May 24, 2013
And here's the full roster.
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About Bruce MarkusenBruce Markusen is the author of seven books on baseball, including the award-winning A Baseball Dynasty: Charlie Finley’s Swingin’ A’s, the recipient of the Seymour Medal from the Society for American Baseball Research. He has also written The Team That Changed Baseball: Roberto Clemente and the 1971 Pittsburgh Pirates, Tales From The Mets Dugout, and The Orlando Cepeda Story. Bruce currently works as a museum teacher at the National Baseball Hall of Fame, the Farmers’ Museum, and the Fenimore Art Museum, all located in Cooperstown. In addition to The Hardball Times, he also contributes articles to Bronx Banter. Bruce, his wife Sue, and their daughter Madeline reside in Cooperstown.
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As Topps begins its countdown toward the best card ever, it's time for Card Corner to weigh in with its final installment of the year.
Topps has named Mike Schmidt's rookie card from 1973 as the 60th greatest card in history, but Bruce Markusen is thinking about a lesser known player from the 1972 set in this week's installment.
Topps is determining its greatest card ever, but other companies have produced memorable cards. Let's look at a classic from 1986.
As Topps tallies the votes for its 60th anniversary competition, nominations continue to pour in from Cooperstown.
Voting for the best Topps cards of all-time has concluded, but that won't stop us from posting some more favorites.
As Topps continues its search for the best card ever, let's consider one that delivers two stars at once.
As the Topps Company continues its contest to determine the 60 best cards of all-time, a collector in Cooperstown offers another of his favorite selections.
The games are gone for now, but baseball cards will remain with us throughout the winter.
It's time for the Bucs and the Bombers to put the finishing touches on a most memorable Fall Classic.
With the Pirates and Yankees deadlocked at a game apiece, the 1960 World Series moves on to the third, fourth, and fifth games of a developing classic.
As this year's World Series approaches, let's look back at one of the best Series ever.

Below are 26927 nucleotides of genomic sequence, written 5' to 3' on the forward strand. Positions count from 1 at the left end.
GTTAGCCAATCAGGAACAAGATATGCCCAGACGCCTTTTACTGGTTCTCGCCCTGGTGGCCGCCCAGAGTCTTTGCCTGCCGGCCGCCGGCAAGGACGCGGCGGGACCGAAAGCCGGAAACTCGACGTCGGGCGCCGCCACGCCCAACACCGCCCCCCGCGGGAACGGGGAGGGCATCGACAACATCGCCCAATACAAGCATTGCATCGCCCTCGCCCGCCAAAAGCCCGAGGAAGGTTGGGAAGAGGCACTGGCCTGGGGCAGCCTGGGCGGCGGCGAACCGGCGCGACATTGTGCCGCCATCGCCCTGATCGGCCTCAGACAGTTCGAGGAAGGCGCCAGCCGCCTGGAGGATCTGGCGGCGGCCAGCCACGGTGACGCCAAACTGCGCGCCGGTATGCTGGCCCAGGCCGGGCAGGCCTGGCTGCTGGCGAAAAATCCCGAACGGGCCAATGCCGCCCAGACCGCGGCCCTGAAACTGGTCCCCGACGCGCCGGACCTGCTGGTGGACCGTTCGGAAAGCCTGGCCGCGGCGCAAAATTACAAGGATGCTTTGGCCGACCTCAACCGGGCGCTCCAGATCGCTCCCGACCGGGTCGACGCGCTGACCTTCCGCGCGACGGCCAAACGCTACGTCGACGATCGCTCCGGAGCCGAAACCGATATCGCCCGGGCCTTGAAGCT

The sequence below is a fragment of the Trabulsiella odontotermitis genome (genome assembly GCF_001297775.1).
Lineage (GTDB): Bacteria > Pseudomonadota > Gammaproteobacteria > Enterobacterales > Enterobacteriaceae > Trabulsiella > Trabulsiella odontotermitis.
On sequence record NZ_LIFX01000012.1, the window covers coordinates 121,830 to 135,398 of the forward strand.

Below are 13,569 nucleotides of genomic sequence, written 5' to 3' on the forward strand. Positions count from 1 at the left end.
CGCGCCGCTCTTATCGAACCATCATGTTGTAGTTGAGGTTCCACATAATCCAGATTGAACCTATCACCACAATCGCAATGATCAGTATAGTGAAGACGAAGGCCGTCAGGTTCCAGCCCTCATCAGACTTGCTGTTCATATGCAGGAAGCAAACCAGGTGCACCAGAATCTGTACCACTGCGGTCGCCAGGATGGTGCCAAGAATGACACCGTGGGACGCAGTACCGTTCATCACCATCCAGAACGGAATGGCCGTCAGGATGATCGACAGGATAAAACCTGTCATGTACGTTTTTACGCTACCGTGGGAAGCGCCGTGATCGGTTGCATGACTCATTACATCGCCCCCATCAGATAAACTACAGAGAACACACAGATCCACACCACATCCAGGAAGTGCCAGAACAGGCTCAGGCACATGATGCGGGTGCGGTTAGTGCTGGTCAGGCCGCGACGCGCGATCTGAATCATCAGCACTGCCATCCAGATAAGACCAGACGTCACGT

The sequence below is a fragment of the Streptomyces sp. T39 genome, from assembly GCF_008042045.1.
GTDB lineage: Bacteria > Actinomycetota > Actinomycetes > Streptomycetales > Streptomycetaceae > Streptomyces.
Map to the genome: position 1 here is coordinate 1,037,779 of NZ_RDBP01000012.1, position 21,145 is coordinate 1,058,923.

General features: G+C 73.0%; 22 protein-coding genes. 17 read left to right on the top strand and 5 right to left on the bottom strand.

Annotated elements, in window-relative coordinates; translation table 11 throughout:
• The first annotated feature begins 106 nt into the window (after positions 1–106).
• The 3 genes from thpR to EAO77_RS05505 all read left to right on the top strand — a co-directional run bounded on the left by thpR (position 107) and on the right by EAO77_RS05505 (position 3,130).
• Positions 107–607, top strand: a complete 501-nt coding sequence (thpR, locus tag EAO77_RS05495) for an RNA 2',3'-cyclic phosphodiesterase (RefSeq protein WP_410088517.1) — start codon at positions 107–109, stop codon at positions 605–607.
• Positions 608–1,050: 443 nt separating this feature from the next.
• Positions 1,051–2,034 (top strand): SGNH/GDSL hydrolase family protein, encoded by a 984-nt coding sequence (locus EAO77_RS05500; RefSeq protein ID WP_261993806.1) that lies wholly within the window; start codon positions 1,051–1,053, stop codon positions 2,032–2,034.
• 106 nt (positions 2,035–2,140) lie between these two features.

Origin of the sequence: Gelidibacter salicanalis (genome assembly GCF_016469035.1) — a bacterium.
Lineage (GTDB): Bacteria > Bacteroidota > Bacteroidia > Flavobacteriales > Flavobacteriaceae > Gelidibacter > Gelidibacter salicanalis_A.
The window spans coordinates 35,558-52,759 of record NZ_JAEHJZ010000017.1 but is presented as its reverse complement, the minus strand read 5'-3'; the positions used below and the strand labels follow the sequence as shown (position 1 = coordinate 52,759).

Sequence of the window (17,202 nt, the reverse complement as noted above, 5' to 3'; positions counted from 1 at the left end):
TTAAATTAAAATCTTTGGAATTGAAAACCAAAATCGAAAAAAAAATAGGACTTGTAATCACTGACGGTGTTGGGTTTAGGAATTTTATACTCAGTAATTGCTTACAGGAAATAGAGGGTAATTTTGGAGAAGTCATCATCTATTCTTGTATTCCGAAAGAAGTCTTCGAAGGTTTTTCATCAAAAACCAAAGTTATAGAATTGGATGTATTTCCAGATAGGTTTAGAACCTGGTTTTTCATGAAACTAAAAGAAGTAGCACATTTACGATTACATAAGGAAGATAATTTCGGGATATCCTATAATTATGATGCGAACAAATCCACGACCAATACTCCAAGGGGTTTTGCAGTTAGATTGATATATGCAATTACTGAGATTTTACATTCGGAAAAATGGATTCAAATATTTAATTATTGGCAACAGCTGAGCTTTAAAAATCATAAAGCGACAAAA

Wrapping up the season-long series on the 1980 Topps card set, Bruce Markusen looks back at a favorite old player.
The mound is another good place to find nicknames.
As the major league season winds down, some managers are facing the inevitable ax. One can be found in New York City.
Some war veterans in the baseball world have received short shrift. It's high time to end that practice.
An old baseball card produces a mix of feelings, some good, some sad.
Right fielders have to have the best throwing arms—many of the better ones require a creative nickname.
He has three college degrees and a slew of major league accomplishments, but no baseball job.
One of baseball's most underrated general managers passed away earlier in the week. He leaves us with a legacy of progressiveness—and winning.
It's time for a lunar landing on the 1980 Topps set.
The nicknames keep coming. As we move through the outer pasture, let's put the spotlight on the middle of the field.
A new book revisits 'Big Hair and Plastic Grass.'
You should go, and here are some tips if you do.
Another unusual pitcher makes the grade in the latest look at the 1980 Topps set.
It's time to move from the infield to the outer pasture on our tour of baseball's historical nicknames.
He's part standup comic, part circus attraction and part retired player.
It's now been two years since the Hall of Fame Game dissolved into oblivion. Its replacement is doing just fine, according to Bruce Markusen.
The 1980 Topps set had it all: cool action shots, plenty of colorful characters and numerous cards of retiring players. This week's "Card Corner" brings all of those elements together in one unusual package.
Sometimes lessons in baseball are learned, either directly or indirectly. Just consider the distinct cases of two heralded pitchers.
Let's complete our infield tour of nicknames by making a stop at third base
The look back at the 1980 Topps set continues with an examination of the original "Boomer."
A new book has Bruce Markusen thinking about beanbag chairs, key parties and players who don't bathe regularly in this week's Confidential.
"The Corner" usually highlights one card at a time, but a new exhibit has 25 cards taking the spotlight this time
Our ongoing tour of baseball continues its way around the infield. This week, the most demanding position takes the spotlight.
When it comes to the Hall of Fame, Marvin Miller remains a hot topic. One former major leaguer has started a grass roots effort to enshrine Miller.
Bruce Markusen combines a wonderfully unique nickname with his continuing series on the 1980 Topps card set.
It's time to turn the pivot as we continue our tour of baseball's greatest nicknames.
Continuing our series on the 1980 Topps set by learning more about the strange and continuing saga of Bernie Carbo.
A look at some fashionable trends displayed over the past six weeks.
Bruce Markusen bids a fond farewell to one of the game's colorful characters.
A half-dozen catchers get their due.
Jim Bibby, Slick Surratt and a minor league team are gone.
A favorite old set, an old pitcher, and a young first baseman all come together in this week's Card Corner.
Baseball nicknames come in all shapes and sizes. Some are rather insulting, as we see in this week's Cooperstown Confidential.
Baseball lost one of its legends last week, a one-of-a-kind personality and character.
Let's have some fun with names in this week's Cooperstown Confidential.
A blast from the past made some news, showing us that some things—and some people—don't really change.
It's only natural that the latest Hall of Fame election brings a reaction from Cooperstown in this week's Confidential.